I was thrilled to see this press release from Rutgers Law School announcing that the wonderful clinical law professor, Laura Cohen, was being honored for her work on behalf of juveniles:
Laura Cohen, Clinical Professor of Law at Rutgers School of Law-Newark, has been recognized by the John D. and Catherine T. MacArthur Foundation Models for Change program for her zealous and effective advocacy on behalf of youth in the criminal justice system. Cohen received a 2012 Champion for Change award at the 7th Annual Models for Change National Conference in Washington, DC. Award recipients are selected both for their long-time commitment to creating change on behalf of youth and their innovative and creative use of resources provided by Models for Change.
Supported by the John D. and Catherine T. MacArthur Foundation, Models for Change is a national initiative that promotes a variety of replicable reform models for achieving a more rational, fair, effective, and developmentally appropriate juvenile justice system. Cohen is a team leader for the Models for Change Juvenile Indigent Defense Action Network (JIDAN), which consists of eight states with teams that collaborate on strategies to improve juvenile indigent defense policy and practice. She also is co-director of the Northeast Regional Juvenile Defender Center, an affiliate of the National Juvenile Defender Center.
A member of the Rutgers faculty since 2001, Cohen teaches in the Urban Legal Clinic, where her work includes juvenile cases, and a seminar on Juvenile Justice. Her legal arguments have been pivotal in cases like In the Interest of P.M.P. (2009) that helped to expand a juvenile’s right to counsel when the prosecutor’s office initiates a complaint and In the Interest of V.A. (2012) which significantly raised the bar for transferring a youth to adult criminal court.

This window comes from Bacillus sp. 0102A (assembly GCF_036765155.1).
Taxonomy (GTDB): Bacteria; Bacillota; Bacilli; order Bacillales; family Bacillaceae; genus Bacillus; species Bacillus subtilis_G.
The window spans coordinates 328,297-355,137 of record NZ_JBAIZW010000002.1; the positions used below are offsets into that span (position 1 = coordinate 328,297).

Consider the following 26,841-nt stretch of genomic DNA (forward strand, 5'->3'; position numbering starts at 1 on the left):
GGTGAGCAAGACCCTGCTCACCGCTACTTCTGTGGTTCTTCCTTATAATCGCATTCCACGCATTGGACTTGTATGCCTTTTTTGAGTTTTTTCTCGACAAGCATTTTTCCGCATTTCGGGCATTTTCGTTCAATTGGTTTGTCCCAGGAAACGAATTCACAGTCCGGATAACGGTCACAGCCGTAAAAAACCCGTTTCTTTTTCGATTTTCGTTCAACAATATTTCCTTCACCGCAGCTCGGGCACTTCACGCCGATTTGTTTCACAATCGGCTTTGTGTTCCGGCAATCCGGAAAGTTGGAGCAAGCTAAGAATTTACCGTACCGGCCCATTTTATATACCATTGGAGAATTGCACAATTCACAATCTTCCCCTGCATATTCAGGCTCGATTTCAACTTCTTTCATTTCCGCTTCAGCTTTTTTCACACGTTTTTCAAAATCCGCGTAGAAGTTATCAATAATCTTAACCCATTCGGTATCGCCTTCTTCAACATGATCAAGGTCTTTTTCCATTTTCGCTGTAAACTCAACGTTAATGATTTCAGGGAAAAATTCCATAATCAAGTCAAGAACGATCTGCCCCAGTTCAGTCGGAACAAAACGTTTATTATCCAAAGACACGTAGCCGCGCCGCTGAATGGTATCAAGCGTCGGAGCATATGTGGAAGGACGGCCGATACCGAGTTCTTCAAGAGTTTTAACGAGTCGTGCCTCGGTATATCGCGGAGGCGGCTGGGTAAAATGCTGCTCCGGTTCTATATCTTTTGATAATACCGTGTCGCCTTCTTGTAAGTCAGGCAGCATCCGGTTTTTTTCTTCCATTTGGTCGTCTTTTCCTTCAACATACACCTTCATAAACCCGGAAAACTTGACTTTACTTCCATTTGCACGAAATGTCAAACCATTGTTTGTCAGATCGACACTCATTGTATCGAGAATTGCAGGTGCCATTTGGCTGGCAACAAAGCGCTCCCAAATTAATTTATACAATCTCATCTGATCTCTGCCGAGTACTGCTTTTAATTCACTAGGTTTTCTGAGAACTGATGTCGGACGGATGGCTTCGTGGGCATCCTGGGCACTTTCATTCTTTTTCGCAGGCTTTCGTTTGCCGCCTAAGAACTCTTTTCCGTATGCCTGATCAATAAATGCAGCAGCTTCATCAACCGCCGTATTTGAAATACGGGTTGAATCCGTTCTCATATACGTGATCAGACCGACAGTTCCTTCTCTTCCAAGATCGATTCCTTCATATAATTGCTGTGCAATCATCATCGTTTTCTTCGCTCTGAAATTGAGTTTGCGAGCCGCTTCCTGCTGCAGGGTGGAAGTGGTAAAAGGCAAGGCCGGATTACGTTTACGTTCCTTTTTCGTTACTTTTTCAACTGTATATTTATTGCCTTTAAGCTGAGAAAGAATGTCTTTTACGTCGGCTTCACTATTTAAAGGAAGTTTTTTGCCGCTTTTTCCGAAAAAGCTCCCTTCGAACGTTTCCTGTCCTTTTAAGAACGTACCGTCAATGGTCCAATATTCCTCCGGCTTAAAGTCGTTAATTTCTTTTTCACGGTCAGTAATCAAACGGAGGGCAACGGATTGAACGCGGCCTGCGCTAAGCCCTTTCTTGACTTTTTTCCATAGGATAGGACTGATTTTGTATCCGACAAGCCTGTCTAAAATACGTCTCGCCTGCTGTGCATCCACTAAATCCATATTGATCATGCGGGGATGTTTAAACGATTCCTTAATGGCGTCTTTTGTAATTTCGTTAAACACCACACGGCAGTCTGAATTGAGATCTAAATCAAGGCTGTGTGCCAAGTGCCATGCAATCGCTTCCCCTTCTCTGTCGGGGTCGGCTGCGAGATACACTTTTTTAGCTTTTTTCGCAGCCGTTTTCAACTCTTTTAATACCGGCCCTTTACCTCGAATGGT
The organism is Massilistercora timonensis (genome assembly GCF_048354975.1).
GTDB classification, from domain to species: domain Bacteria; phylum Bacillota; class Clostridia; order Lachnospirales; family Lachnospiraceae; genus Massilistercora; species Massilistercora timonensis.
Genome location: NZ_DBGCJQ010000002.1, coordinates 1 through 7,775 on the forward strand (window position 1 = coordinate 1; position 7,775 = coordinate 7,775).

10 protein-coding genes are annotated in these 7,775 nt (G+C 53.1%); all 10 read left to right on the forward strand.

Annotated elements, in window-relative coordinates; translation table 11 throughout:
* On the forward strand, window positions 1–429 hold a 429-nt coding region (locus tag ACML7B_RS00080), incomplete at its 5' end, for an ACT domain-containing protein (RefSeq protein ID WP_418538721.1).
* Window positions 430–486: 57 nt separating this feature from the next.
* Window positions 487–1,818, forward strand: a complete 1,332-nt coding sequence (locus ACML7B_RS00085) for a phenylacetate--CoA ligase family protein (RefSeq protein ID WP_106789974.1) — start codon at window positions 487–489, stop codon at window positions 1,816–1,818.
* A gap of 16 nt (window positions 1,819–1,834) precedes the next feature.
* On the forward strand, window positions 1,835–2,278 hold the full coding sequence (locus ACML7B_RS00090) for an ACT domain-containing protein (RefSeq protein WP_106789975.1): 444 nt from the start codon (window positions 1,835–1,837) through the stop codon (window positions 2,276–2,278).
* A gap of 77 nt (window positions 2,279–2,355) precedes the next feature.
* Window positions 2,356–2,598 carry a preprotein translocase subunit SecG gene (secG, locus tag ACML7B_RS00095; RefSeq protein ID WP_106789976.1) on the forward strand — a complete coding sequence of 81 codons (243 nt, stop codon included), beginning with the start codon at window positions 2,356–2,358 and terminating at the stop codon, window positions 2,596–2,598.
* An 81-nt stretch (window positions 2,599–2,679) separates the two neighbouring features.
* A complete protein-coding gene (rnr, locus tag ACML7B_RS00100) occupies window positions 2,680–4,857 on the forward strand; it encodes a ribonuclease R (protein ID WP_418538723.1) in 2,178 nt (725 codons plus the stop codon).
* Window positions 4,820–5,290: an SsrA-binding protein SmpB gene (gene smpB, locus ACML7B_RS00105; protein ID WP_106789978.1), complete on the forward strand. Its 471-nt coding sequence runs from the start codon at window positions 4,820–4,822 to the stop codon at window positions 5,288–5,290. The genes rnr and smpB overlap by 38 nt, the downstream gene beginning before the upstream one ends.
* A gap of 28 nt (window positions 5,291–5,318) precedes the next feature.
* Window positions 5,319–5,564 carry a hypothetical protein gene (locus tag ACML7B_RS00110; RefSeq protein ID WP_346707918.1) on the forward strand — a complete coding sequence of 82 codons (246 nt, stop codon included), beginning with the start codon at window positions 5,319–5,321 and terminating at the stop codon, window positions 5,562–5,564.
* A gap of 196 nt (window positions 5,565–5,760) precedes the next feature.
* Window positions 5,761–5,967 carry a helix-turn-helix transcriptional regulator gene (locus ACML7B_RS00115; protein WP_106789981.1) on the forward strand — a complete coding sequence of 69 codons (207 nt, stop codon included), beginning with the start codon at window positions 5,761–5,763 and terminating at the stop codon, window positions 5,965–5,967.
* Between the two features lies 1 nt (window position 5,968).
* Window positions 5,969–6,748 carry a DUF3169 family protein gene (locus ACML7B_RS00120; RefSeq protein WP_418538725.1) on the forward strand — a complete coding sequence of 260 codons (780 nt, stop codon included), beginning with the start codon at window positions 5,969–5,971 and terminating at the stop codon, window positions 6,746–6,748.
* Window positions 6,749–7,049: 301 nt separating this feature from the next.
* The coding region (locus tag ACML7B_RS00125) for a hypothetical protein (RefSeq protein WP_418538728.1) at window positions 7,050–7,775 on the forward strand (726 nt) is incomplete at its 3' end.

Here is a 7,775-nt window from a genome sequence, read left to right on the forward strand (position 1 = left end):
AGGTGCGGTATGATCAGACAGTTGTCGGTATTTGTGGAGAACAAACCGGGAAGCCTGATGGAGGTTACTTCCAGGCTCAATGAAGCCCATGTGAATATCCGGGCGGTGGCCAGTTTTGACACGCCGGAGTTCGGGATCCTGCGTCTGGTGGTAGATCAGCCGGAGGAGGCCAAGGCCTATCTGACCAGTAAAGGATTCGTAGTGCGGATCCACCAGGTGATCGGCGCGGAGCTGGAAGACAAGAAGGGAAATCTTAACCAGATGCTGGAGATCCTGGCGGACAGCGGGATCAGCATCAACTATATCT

“Laura Cohen has dedicated her career to representing indigent juveniles,” said Dean John J. Farmer, Jr. “She has advocated on their behalf from where the right to counsel attaches prior to arrest through to post-release representation. Laura’s efforts on behalf of justice-involved youth show a profound understanding that a measure of the quality of our civilization is how we treat our most vulnerable people.”
Watch the video about Professor Cohen shown at the Champions for Change award presentation.
In writing about Cohen’s Champion for Change award, Models for Change stated: “Her realization of the severity of systemic service gaps in the New Jersey justice system that created barriers to treating, rehabilitating and caring for children and promoting community safety most effectively led Cohen to take a leadership role in creating a model protocol for representation at initial detention hearings, expanding access to special education attorneys, and creating a post-disposition representation pilot, all of which are improving access to counsel and outcomes for children.”
Professor Cohen received her B.A. summa cum laude from Rutgers University and her J.D. from Columbia University School of Law, where she was managing editor of the Columbia Human Rights Law Review. She is the former director of training for the New York City Legal Aid Society’s Juvenile Rights Division, where she oversaw both the attorney training program and public policy initiatives relating to juvenile justice and child welfare. She also has served as a senior policy analyst for the Violence Institute of New Jersey; deputy court monitor in Morales Feliciano v. Hernandez Colon, a prisoners’ rights class action in the U.S. District Court in San Juan, Puerto Rico; adjunct professor at New York Law School; and staff attorney for the Legal Aid Society.
Congratulations to Professor Cohen! This is a well-deserved and long-overdue honor.